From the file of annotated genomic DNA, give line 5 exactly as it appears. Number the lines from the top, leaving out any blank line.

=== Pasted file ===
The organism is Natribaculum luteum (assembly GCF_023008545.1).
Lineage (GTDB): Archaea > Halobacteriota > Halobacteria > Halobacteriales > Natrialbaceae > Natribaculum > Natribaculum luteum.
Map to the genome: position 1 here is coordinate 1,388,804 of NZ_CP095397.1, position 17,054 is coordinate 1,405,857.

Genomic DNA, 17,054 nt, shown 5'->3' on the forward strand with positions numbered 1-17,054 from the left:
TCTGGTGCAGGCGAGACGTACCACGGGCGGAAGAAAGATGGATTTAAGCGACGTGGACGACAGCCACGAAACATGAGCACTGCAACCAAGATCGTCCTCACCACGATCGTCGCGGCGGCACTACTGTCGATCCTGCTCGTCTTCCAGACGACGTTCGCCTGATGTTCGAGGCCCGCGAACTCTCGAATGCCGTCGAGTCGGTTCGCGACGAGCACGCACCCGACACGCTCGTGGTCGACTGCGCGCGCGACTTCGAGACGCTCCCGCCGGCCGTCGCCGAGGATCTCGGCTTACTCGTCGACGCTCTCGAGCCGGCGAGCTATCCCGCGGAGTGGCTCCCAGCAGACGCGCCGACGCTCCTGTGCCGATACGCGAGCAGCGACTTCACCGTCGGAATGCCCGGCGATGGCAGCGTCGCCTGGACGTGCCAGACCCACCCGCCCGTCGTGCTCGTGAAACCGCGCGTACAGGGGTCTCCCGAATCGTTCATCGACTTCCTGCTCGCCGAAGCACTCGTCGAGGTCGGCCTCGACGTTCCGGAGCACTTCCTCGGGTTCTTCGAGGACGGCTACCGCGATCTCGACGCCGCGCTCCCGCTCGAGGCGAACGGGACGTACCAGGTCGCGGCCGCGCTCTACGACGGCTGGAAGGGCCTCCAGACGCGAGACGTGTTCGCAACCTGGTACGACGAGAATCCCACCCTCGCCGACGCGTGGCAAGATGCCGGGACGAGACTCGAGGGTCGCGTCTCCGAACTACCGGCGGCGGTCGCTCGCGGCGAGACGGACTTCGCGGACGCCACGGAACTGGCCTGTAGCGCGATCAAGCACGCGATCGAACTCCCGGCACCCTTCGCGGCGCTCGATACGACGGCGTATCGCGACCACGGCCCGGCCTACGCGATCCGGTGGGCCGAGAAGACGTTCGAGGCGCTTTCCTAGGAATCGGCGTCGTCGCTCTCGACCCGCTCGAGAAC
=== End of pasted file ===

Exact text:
TCTGGTGCAGGCGAGACGTACCACGGGCGGAAGAAAGATGGATTTAAGCGACGTGGACGACAGCCACGAAACATGAGCACTGCAACCAAGATCGTCCTCACCACGATCGTCGCGGCGGCACTACTGTCGATCCTGCTCGTCTTCCAGACGACGTTCGCCTGATGTTCGAGGCCCGCGAACTCTCGAATGCCGTCGAGTCGGTTCGCGACGAGCACGCACCCGACACGCTCGTGGTCGACTGCGCGCGCGACTTCGAGACGCTCCCGCCGGCCGTCGCCGAGGATCTCGGCTTACTCGTCGACGCTCTCGAGCCGGCGAGCTATCCCGCGGAGTGGCTCCCAGCAGACGCGCCGACGCTCCTGTGCCGATACGCGAGCAGCGACTTCACCGTCGGAATGCCCGGCGATGGCAGCGTCGCCTGGACGTGCCAGACCCACCCGCCCGTCGTGCTCGTGAAACCGCGCGTACAGGGGTCTCCCGAATCGTTCATCGACTTCCTGCTCGCCGAAGCACTCGTCGAGGTCGGCCTCGACGTTCCGGAGCACTTCCTCGGGTTCTTCGAGGACGGCTACCGCGATCTCGACGCCGCGCTCCCGCTCGAGGCGAACGGGACGTACCAGGTCGCGGCCGCGCTCTACGACGGCTGGAAGGGCCTCCAGACGCGAGACGTGTTCGCAACCTGGTACGACGAGAATCCCACCCTCGCCGACGCGTGGCAAGATGCCGGGACGAGACTCGAGGGTCGCGTCTCCGAACTACCGGCGGCGGTCGCTCGCGGCGAGACGGACTTCGCGGACGCCACGGAACTGGCCTGTAGCGCGATCAAGCACGCGATCGAACTCCCGGCACCCTTCGCGGCGCTCGATACGACGGCGTATCGCGACCACGGCCCGGCCTACGCGATCCGGTGGGCCGAGAAGACGTTCGAGGCGCTTTCCTAGGAATCGGCGTCGTCGCTCTCGACCCGCTCGAGAAC